UX Design in Perspective

There’s a lot of talk about User Experience when it comes to designing digital products these days, but does it actually matter?

Although you may not realise it, user experience design plays an important role in practically every object you interact with on a daily basis. Take, for example the desk you may be sitting at, or the height of each step you climbed this morning. They are all designed based on measurements and data, which have been determined over time and various studies. As little as half an inch higher on a step and you may trip and hurt. Definitely not the User Experience the architect or designer envisioned.

User Experience is something that needs to be part of the thought process behind the design from early stages, it’s that important.

User Experience, UX for short, is essentially the way a person interacts, or the emotion they experience whilst using any product, and by following the correct procedures, we are able to map out the process of designing that desired feeling or interaction. There is no direct route one could take to achieve this feeling, however with the right mind-set, and the right tools enable us to design a process, which facilitates achieving the desired effect.

In recent years the tech world, web and software sectors in particular have acknowledged that UX design is essential for a product to thrive. Creating a digital product that is easy to use, looks good, and ultimately serves its purpose is becoming increasingly complex yet essential. One of the greatest challenges we face is the multitude of screen sizes the product is destined for, as well as ensuring that the experience you tailored is reflected uniformly throughout.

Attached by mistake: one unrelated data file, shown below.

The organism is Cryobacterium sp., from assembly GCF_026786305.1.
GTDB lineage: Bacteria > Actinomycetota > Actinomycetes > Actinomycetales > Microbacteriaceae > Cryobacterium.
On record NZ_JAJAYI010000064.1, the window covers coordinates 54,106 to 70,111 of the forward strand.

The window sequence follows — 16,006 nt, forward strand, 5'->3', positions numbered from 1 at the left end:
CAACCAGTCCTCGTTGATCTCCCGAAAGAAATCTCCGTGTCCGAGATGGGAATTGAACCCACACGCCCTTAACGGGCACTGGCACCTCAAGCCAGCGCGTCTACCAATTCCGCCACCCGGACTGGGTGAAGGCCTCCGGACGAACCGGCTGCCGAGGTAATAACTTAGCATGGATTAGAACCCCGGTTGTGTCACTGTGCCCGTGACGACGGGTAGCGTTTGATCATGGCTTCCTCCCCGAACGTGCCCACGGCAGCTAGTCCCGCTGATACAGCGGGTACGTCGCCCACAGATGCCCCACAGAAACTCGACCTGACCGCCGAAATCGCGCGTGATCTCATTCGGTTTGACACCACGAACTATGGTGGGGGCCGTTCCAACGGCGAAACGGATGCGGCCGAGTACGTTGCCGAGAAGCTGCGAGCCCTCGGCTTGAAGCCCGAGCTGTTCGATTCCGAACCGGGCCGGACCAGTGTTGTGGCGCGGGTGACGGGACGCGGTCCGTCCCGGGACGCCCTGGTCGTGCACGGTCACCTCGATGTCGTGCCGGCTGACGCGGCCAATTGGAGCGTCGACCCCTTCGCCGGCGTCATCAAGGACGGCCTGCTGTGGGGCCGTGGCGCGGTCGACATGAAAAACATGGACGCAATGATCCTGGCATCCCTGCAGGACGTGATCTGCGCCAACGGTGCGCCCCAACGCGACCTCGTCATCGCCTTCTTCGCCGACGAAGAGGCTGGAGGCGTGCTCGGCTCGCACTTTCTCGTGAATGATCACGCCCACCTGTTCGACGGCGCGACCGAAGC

The main difference between a visual designer and a UX designer lies majorly in the questions each would ask before engaging in a project. Whereas a visual designer is interested in exploring visuals, colours, images and animations, a UX designer would focus on target audience, functionality, interaction and engagement levels. Ultimately, it’s all about combining both, great aesthetics with creative functionality.

In our industry, it is imperative that we pay close attention to both. Unfortunately, at times designers risk creating and launching a product that looks fantastic, but fails on the user front.

UX Design at Think generally consists of five key phases that include strategy, research, analysis, design and production. It starts out with the principle of collaborative design that encourages us, as a team to reach a common goal by solving a problem. It’s really important for all the team to work closely to create great aesthetics and to achieve the project’s vision. That’s the way we like to do things round here, we believe it delivers better results, and creates much better vibes between everyone on the team.

In conclusion, you need to focus on what you’d like to create, for who you would like to create it and what you’d like the end user to experience. Each product must feel natural and familiar and reach its objective in the fewest steps possible. Sometimes it takes countless iterations but we never stop until we would have reached what we believe is a near perfect product.

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